12. When do you have time?
We respond to every contact in about week and inform about the more detailed schedule of the process. Depending of the queue situation, new cases are taken in between one week and one month
13. What means a conflict party?
With conflict party it is meant a person who experience as being part of a certain disturbance issue. Most often they are residents but may involve sometimes also housing company personnell or condominium goverment
14. Who do you approach first and why?
First we approach the initiator of the mediation process and ask them who others are involved and should be approached. If the initiator is a housing manager, we approach the residents in a suggested order. In general, the order of the seperate meetings is an unimportant factor, since the mediator asks similar questions from every conflict party. All discussions with the mediator are confidential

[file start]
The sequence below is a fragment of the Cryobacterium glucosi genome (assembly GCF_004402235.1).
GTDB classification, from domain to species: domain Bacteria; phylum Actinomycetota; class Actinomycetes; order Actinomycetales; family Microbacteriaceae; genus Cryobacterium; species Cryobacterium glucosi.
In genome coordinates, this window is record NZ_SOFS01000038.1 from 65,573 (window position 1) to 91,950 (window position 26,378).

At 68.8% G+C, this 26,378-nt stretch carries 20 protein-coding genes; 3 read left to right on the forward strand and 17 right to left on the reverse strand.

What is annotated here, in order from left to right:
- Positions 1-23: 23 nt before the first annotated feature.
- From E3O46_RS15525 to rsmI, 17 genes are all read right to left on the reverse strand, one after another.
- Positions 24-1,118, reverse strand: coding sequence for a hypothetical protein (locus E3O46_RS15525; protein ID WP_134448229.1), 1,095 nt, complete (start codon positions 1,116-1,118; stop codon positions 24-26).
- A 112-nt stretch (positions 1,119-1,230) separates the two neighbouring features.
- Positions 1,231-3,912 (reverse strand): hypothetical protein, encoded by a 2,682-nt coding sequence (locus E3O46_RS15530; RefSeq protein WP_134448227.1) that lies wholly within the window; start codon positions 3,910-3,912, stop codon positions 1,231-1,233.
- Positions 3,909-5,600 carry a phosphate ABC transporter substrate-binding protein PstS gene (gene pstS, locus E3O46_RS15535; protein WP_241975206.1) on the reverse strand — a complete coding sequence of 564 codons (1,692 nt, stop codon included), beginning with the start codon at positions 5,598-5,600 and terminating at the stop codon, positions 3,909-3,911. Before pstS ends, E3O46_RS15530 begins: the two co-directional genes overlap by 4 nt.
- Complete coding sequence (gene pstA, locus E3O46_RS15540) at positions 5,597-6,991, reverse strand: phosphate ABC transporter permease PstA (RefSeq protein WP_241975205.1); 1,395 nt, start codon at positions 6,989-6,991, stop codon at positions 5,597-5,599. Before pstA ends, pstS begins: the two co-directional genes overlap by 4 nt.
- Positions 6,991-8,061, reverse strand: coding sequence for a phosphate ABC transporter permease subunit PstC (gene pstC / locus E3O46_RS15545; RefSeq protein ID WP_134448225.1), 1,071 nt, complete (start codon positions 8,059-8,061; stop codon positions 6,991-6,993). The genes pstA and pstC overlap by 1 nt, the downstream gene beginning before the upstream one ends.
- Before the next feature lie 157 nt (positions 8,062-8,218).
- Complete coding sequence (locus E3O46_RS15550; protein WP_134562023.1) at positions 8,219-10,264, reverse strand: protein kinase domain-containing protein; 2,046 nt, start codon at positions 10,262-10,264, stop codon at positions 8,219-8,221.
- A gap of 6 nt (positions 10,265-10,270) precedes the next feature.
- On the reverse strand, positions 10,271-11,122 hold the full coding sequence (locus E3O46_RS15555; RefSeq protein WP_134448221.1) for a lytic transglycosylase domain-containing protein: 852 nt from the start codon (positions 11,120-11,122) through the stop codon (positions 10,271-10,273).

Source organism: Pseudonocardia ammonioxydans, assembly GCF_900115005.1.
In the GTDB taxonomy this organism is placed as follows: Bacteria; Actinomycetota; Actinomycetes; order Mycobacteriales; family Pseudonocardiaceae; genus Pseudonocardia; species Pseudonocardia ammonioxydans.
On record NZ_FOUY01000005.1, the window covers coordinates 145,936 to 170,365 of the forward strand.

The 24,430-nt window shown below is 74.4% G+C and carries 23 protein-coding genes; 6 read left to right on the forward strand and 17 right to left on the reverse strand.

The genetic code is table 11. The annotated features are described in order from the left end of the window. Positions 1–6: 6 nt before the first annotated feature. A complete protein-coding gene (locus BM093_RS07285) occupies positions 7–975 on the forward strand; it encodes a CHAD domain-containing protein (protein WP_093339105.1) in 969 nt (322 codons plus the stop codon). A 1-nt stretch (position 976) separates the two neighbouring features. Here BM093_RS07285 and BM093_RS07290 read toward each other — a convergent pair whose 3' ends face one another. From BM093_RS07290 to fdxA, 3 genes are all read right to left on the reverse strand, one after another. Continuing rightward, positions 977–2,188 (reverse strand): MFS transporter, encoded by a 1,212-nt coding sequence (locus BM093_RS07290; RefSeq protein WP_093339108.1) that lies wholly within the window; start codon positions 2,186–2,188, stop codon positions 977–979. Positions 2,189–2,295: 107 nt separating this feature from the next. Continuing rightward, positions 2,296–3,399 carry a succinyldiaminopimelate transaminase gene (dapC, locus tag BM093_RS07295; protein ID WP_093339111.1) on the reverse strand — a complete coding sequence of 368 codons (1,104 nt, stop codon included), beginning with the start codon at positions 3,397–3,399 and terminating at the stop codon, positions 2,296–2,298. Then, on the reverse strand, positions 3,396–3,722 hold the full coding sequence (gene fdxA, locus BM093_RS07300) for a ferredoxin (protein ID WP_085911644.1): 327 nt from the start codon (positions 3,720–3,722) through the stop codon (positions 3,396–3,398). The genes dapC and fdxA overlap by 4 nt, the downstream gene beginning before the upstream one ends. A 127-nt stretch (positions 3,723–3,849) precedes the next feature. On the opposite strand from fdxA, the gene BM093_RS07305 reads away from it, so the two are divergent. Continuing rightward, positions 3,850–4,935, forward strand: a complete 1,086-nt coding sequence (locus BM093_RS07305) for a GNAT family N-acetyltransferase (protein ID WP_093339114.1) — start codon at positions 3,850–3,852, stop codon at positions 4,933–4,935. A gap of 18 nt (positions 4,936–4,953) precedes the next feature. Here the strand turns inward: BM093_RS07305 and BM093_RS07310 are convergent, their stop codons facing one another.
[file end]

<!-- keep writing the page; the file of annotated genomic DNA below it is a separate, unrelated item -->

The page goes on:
15. Can I bring a support person with me?
Support persons, such as family membres or friends, can be brought into seperate meetings. That being said, the mediator still wants to hear the experiences directly from the resident as much as possible. Depending of the case, support persons may also be brought into the joint meeting. Naturally, they need to comply with the confidentiality and other principles of the process
16. What agreement and follow up means in practice?
If an agreement is made, it is often written down as an agreement paper. Agreements may involve behavioral aspects or other issues agreed on. The follow up, taking place usually after a month or two, may be arranged as seperate phone discussions with all the parties involved or as a new joint meeting. The final result of the process is usually informed to the housing company, if they have been the initiator of the case